I think that there is definitely a future in book publishing. Now, more than ever, I’m finding people want to read with all of the films based on books coming out in the past three or four years. There is a long and prosperous life for literature ahead of us and I think the number of people wanting to read is bound to rise.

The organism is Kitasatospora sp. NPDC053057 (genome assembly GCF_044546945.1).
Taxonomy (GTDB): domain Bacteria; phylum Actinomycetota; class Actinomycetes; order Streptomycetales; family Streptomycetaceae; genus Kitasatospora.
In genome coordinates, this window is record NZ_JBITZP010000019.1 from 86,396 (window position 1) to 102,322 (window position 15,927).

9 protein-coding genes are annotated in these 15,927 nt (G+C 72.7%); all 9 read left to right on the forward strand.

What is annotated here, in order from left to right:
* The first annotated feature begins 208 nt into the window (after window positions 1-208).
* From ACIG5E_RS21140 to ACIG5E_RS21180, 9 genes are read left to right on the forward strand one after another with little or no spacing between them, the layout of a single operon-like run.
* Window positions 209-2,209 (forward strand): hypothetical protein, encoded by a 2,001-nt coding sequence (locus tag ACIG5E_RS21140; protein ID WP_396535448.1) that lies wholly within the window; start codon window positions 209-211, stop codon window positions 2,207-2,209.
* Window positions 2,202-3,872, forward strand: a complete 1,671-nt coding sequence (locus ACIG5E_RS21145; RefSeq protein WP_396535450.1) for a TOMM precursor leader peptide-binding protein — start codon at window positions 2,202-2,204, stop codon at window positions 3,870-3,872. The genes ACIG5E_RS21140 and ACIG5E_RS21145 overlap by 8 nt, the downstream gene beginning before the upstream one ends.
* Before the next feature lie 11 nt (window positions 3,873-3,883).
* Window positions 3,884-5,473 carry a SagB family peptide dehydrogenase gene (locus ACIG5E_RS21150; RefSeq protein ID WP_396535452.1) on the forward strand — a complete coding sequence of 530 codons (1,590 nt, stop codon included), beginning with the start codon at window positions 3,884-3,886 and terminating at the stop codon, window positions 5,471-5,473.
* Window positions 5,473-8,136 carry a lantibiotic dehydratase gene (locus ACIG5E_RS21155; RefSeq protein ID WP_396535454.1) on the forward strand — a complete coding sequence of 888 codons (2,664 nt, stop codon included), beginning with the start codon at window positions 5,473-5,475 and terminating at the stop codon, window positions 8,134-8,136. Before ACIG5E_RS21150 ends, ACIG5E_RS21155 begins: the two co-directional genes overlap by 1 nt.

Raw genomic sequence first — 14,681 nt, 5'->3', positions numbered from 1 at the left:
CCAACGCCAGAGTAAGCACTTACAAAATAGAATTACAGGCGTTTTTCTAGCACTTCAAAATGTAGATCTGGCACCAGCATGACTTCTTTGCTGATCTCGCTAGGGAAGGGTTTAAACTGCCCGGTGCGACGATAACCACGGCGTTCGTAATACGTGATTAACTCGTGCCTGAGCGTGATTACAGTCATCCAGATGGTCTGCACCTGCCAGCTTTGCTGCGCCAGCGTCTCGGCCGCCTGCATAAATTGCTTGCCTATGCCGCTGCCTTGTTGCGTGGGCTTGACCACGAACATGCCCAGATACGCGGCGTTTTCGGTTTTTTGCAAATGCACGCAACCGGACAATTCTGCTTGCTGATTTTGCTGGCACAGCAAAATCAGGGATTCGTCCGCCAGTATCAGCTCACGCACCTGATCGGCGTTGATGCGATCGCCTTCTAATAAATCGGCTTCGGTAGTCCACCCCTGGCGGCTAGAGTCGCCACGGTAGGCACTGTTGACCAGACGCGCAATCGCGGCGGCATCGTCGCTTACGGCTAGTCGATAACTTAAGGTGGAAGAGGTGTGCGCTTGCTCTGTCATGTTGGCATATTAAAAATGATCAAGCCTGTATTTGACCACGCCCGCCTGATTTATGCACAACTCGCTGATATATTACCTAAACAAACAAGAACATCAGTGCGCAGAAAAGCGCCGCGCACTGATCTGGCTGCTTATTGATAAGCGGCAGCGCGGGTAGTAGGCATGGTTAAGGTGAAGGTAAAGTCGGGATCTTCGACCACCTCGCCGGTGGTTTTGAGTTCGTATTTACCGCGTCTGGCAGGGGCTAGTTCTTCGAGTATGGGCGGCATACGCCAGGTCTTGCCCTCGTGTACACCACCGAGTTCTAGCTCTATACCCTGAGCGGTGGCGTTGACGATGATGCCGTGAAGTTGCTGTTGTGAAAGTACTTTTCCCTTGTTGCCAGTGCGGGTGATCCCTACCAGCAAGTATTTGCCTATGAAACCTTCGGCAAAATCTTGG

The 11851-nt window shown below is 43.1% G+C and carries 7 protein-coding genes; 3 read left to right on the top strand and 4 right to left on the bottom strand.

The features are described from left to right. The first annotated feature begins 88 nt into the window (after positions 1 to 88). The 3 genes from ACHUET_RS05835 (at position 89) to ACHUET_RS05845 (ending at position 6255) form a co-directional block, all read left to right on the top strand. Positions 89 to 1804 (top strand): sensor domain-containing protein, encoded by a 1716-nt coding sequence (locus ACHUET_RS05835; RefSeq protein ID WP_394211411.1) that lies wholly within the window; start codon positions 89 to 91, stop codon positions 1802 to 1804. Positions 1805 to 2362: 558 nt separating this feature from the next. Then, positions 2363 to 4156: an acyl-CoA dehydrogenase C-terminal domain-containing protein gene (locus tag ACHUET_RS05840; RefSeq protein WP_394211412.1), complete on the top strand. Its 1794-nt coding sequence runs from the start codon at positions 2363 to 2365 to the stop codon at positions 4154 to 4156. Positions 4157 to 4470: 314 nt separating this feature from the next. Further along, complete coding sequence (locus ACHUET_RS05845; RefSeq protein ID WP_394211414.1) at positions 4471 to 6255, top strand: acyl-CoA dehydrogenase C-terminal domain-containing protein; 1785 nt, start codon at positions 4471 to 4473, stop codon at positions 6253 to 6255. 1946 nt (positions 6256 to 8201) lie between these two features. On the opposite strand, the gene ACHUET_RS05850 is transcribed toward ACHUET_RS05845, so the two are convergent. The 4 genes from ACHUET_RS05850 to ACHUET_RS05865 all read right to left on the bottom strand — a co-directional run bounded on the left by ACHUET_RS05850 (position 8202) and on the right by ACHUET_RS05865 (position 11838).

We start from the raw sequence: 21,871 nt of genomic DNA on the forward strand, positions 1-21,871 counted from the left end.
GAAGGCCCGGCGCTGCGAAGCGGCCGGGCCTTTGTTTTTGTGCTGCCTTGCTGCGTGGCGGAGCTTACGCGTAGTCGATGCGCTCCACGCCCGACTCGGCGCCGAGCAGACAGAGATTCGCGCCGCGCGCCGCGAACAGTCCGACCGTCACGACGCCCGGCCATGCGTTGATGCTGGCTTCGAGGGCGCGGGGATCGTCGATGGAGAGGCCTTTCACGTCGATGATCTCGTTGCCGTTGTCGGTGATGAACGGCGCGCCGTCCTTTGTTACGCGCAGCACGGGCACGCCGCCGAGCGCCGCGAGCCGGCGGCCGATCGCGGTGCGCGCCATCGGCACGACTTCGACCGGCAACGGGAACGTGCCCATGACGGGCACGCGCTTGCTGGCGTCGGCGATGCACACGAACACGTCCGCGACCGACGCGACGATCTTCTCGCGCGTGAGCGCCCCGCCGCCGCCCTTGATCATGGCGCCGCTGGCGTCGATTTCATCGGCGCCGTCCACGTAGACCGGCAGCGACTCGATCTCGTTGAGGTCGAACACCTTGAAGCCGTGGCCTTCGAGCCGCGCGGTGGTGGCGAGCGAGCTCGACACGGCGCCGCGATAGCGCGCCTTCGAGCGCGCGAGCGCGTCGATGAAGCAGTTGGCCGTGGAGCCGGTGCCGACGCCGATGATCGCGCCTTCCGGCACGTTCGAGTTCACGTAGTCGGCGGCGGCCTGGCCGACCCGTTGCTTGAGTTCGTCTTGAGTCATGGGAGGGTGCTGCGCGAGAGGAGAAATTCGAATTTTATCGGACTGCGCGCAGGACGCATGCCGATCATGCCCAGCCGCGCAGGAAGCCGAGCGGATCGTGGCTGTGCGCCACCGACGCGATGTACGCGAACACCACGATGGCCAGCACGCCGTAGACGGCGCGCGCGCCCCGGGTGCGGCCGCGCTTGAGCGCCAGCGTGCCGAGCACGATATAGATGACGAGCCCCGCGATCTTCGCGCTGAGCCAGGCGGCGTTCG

Maeve in her own words